You are here:

Influence of Motivational Design on Completion Rates in Online Self-Study Pharmacy-Content Courses
ARTICLE

,

Distance Education Volume 31, Number 3, ISSN 0158-7919

Abstract

Student retention rates are a constant concern in higher education, but this concern has become especially challenging as online courses become more common and there are widespread reports of low completion rates for online, self-study courses. We evaluated four self-study online pharmacy courses with a history of very high completion rates for motivational design features, as an explanation for the difference in completion rates between these classes and those reported in the literature. The validated Instructional Materials Motivation Survey [IMMS] (Keller, 1987) and an open-ended survey based on Keller's (1987) ARCS components were used to assess the design and instructional materials of these courses for motivational influence. Specifically, the ARCS components of attention, relevance, confidence, and satisfaction were measured and then compared. Findings suggest that the extent and type of educational scaffolding does impact the motivational effectiveness of self-study, in online pharmacy-content courses. (Contains 9 tables.)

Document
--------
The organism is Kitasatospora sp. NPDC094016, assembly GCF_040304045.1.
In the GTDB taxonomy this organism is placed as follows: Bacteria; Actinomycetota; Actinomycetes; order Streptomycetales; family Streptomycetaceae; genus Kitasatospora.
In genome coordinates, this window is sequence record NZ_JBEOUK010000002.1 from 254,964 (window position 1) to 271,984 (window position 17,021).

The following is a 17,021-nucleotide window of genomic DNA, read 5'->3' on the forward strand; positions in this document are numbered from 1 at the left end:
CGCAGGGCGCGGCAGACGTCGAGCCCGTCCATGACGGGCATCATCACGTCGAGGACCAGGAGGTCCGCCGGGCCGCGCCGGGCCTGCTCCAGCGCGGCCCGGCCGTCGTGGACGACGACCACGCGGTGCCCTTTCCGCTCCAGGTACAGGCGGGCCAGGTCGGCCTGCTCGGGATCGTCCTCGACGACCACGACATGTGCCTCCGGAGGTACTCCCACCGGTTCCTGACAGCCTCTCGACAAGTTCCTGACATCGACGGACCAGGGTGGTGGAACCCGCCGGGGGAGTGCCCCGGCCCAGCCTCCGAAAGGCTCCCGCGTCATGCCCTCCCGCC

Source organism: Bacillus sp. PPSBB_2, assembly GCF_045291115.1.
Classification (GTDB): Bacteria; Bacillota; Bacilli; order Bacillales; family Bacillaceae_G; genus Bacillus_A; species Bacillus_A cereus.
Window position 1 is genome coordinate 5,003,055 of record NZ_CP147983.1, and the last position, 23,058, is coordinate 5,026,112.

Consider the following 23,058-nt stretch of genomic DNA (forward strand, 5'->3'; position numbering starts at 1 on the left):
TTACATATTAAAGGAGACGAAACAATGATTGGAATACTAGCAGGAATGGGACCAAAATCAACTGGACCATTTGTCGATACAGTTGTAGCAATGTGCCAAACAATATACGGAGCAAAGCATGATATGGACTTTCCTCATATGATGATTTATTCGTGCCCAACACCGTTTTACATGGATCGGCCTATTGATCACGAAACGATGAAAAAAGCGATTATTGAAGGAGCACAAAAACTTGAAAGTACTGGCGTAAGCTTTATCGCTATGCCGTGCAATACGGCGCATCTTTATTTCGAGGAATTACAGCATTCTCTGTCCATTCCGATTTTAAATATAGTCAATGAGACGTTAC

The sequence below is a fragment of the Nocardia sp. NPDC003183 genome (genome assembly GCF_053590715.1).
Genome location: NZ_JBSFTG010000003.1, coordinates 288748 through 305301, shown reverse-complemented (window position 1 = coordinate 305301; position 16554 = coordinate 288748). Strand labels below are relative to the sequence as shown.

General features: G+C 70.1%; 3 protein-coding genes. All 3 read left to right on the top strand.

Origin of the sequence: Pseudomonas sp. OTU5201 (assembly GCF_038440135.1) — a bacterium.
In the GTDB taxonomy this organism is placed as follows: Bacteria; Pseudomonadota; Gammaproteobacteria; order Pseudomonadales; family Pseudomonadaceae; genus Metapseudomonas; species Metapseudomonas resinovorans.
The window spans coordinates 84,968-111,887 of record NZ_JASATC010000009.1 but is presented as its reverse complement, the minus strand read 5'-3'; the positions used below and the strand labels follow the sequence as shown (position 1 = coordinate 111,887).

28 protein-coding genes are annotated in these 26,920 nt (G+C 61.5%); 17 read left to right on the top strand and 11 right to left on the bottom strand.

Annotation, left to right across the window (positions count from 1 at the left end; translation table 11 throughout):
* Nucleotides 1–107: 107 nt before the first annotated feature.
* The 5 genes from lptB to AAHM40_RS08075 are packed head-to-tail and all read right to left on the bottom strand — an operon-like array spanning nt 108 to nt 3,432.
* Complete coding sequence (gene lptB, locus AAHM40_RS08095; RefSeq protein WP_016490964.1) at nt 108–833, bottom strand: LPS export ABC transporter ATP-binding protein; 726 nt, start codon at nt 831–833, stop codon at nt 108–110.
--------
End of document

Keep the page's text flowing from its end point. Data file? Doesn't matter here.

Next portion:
Citation

Pittenger, A. & Doering, A. (2010). Influence of Motivational Design on Completion Rates in Online Self-Study Pharmacy-Content Courses. Distance Education, 31(3), 275-293. Retrieved October 17, 2019 from .

This record was imported from ERIC on April 19, 2013. [Original Record]

ERIC is sponsored by the Institute of Education Sciences (IES) of the U.S. Department of Education.

Copyright for this record is held by the content creator. For more details see ERIC's copyright policy.

Keywords

Cited By

View References & Citations Map

These links are based on references which have been extracted automatically and may have some errors. If you see a mistake, please contact info@learntechlib.org.